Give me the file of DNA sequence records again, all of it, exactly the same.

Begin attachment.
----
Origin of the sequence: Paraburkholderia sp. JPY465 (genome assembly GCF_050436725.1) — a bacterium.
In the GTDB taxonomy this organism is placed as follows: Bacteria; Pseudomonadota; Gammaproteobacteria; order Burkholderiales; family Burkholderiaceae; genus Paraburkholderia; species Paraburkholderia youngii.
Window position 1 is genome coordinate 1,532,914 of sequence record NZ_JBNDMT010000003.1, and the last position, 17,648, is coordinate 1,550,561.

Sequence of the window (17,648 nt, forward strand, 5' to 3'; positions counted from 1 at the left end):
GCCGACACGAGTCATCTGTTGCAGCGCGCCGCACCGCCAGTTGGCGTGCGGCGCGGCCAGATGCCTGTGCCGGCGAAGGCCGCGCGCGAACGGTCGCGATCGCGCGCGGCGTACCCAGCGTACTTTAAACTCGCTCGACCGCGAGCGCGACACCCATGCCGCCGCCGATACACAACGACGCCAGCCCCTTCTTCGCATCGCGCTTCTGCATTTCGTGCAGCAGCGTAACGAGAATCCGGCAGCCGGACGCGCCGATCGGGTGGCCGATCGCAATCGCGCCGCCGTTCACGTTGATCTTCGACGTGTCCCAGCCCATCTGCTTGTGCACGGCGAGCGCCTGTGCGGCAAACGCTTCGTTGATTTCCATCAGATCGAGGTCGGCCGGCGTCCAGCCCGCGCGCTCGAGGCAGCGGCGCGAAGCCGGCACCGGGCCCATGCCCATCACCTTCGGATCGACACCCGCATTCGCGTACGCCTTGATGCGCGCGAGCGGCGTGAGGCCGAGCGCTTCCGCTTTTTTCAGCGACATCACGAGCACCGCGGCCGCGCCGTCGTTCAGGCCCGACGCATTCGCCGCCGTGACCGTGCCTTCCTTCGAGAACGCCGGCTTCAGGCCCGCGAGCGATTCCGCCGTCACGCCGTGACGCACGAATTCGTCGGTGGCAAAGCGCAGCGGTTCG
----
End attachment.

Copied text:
Origin of the sequence: Paraburkholderia sp. JPY465 (genome assembly GCF_050436725.1) — a bacterium.
In the GTDB taxonomy this organism is placed as follows: Bacteria; Pseudomonadota; Gammaproteobacteria; order Burkholderiales; family Burkholderiaceae; genus Paraburkholderia; species Paraburkholderia youngii.
Window position 1 is genome coordinate 1,532,914 of sequence record NZ_JBNDMT010000003.1, and the last position, 17,648, is coordinate 1,550,561.

Sequence of the window (17,648 nt, forward strand, 5' to 3'; positions counted from 1 at the left end):
GCCGACACGAGTCATCTGTTGCAGCGCGCCGCACCGCCAGTTGGCGTGCGGCGCGGCCAGATGCCTGTGCCGGCGAAGGCCGCGCGCGAACGGTCGCGATCGCGCGCGGCGTACCCAGCGTACTTTAAACTCGCTCGACCGCGAGCGCGACACCCATGCCGCCGCCGATACACAACGACGCCAGCCCCTTCTTCGCATCGCGCTTCTGCATTTCGTGCAGCAGCGTAACGAGAATCCGGCAGCCGGACGCGCCGATCGGGTGGCCGATCGCAATCGCGCCGCCGTTCACGTTGATCTTCGACGTGTCCCAGCCCATCTGCTTGTGCACGGCGAGCGCCTGTGCGGCAAACGCTTCGTTGATTTCCATCAGATCGAGGTCGGCCGGCGTCCAGCCCGCGCGCTCGAGGCAGCGGCGCGAAGCCGGCACCGGGCCCATGCCCATCACCTTCGGATCGACACCCGCATTCGCGTACGCCTTGATGCGCGCGAGCGGCGTGAGGCCGAGCGCTTCCGCTTTTTTCAGCGACATCACGAGCACCGCGGCCGCGCCGTCGTTCAGGCCCGACGCATTCGCCGCCGTGACCGTGCCTTCCTTCGAGAACGCCGGCTTCAGGCCCGCGAGCGATTCCGCCGTCACGCCGTGACGCACGAATTCGTCGGTGGCAAAGCGCAGCGGTTCG